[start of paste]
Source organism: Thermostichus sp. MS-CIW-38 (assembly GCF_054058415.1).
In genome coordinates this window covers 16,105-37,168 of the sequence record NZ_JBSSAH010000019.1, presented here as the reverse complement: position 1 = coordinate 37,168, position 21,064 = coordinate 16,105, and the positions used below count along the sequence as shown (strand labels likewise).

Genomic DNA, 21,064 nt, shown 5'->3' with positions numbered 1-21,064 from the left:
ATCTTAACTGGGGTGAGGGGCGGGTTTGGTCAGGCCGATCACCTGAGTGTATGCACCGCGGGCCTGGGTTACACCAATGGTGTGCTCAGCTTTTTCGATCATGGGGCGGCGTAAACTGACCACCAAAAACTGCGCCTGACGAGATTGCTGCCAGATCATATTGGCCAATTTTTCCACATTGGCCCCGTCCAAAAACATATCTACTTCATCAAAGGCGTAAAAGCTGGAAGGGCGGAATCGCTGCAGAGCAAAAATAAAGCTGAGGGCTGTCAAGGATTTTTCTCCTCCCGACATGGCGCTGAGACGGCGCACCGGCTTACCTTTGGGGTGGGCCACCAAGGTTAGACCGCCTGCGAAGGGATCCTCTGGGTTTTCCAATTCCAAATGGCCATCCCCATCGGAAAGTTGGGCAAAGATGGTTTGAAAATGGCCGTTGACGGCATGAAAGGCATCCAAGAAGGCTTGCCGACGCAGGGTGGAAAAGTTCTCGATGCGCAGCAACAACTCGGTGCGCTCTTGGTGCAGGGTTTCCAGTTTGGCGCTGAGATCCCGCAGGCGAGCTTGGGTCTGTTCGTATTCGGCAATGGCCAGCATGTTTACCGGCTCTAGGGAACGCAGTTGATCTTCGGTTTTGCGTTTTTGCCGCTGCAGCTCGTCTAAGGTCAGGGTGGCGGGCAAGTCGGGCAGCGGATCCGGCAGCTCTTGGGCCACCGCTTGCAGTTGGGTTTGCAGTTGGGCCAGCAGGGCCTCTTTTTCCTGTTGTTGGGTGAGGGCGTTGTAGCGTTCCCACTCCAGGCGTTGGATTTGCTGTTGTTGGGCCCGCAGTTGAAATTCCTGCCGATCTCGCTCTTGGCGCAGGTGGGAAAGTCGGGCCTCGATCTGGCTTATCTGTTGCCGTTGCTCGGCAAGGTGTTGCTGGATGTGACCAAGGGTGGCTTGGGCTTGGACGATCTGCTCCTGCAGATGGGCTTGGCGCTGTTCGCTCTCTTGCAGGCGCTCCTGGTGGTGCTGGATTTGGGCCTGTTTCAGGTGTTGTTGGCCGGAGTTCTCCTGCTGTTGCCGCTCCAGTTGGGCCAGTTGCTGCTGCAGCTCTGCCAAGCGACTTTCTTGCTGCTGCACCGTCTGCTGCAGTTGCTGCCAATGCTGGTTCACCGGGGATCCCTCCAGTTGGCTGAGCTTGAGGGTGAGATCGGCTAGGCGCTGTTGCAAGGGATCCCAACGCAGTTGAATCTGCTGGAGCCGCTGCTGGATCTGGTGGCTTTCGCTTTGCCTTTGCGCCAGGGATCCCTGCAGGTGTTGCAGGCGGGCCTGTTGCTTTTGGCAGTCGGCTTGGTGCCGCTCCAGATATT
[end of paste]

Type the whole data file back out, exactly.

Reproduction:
Source organism: Thermostichus sp. MS-CIW-38 (assembly GCF_054058415.1).
In genome coordinates this window covers 16,105-37,168 of the sequence record NZ_JBSSAH010000019.1, presented here as the reverse complement: position 1 = coordinate 37,168, position 21,064 = coordinate 16,105, and the positions used below count along the sequence as shown (strand labels likewise).

Genomic DNA, 21,064 nt, shown 5'->3' with positions numbered 1-21,064 from the left:
ATCTTAACTGGGGTGAGGGGCGGGTTTGGTCAGGCCGATCACCTGAGTGTATGCACCGCGGGCCTGGGTTACACCAATGGTGTGCTCAGCTTTTTCGATCATGGGGCGGCGTAAACTGACCACCAAAAACTGCGCCTGACGAGATTGCTGCCAGATCATATTGGCCAATTTTTCCACATTGGCCCCGTCCAAAAACATATCTACTTCATCAAAGGCGTAAAAGCTGGAAGGGCGGAATCGCTGCAGAGCAAAAATAAAGCTGAGGGCTGTCAAGGATTTTTCTCCTCCCGACATGGCGCTGAGACGGCGCACCGGCTTACCTTTGGGGTGGGCCACCAAGGTTAGACCGCCTGCGAAGGGATCCTCTGGGTTTTCCAATTCCAAATGGCCATCCCCATCGGAAAGTTGGGCAAAGATGGTTTGAAAATGGCCGTTGACGGCATGAAAGGCATCCAAGAAGGCTTGCCGACGCAGGGTGGAAAAGTTCTCGATGCGCAGCAACAACTCGGTGCGCTCTTGGTGCAGGGTTTCCAGTTTGGCGCTGAGATCCCGCAGGCGAGCTTGGGTCTGTTCGTATTCGGCAATGGCCAGCATGTTTACCGGCTCTAGGGAACGCAGTTGATCTTCGGTTTTGCGTTTTTGCCGCTGCAGCTCGTCTAAGGTCAGGGTGGCGGGCAAGTCGGGCAGCGGATCCGGCAGCTCTTGGGCCACCGCTTGCAGTTGGGTTTGCAGTTGGGCCAGCAGGGCCTCTTTTTCCTGTTGTTGGGTGAGGGCGTTGTAGCGTTCCCACTCCAGGCGTTGGATTTGCTGTTGTTGGGCCCGCAGTTGAAATTCCTGCCGATCTCGCTCTTGGCGCAGGTGGGAAAGTCGGGCCTCGATCTGGCTTATCTGTTGCCGTTGCTCGGCAAGGTGTTGCTGGATGTGACCAAGGGTGGCTTGGGCTTGGACGATCTGCTCCTGCAGATGGGCTTGGCGCTGTTCGCTCTCTTGCAGGCGCTCCTGGTGGTGCTGGATTTGGGCCTGTTTCAGGTGTTGTTGGCCGGAGTTCTCCTGCTGTTGCCGCTCCAGTTGGGCCAGTTGCTGCTGCAGCTCTGCCAAGCGACTTTCTTGCTGCTGCACCGTCTGCTGCAGTTGCTGCCAATGCTGGTTCACCGGGGATCCCTCCAGTTGGCTGAGCTTGAGGGTGAGATCGGCTAGGCGCTGTTGCAAGGGATCCCAACGCAGTTGAATCTGCTGGAGCCGCTGCTGGATCTGGTGGCTTTCGCTTTGCCTTTGCGCCAGGGATCCCTGCAGGTGTTGCAGGCGGGCCTGTTGCTTTTGGCAGTCGGCTTGGTGCCGCTCCAGATATT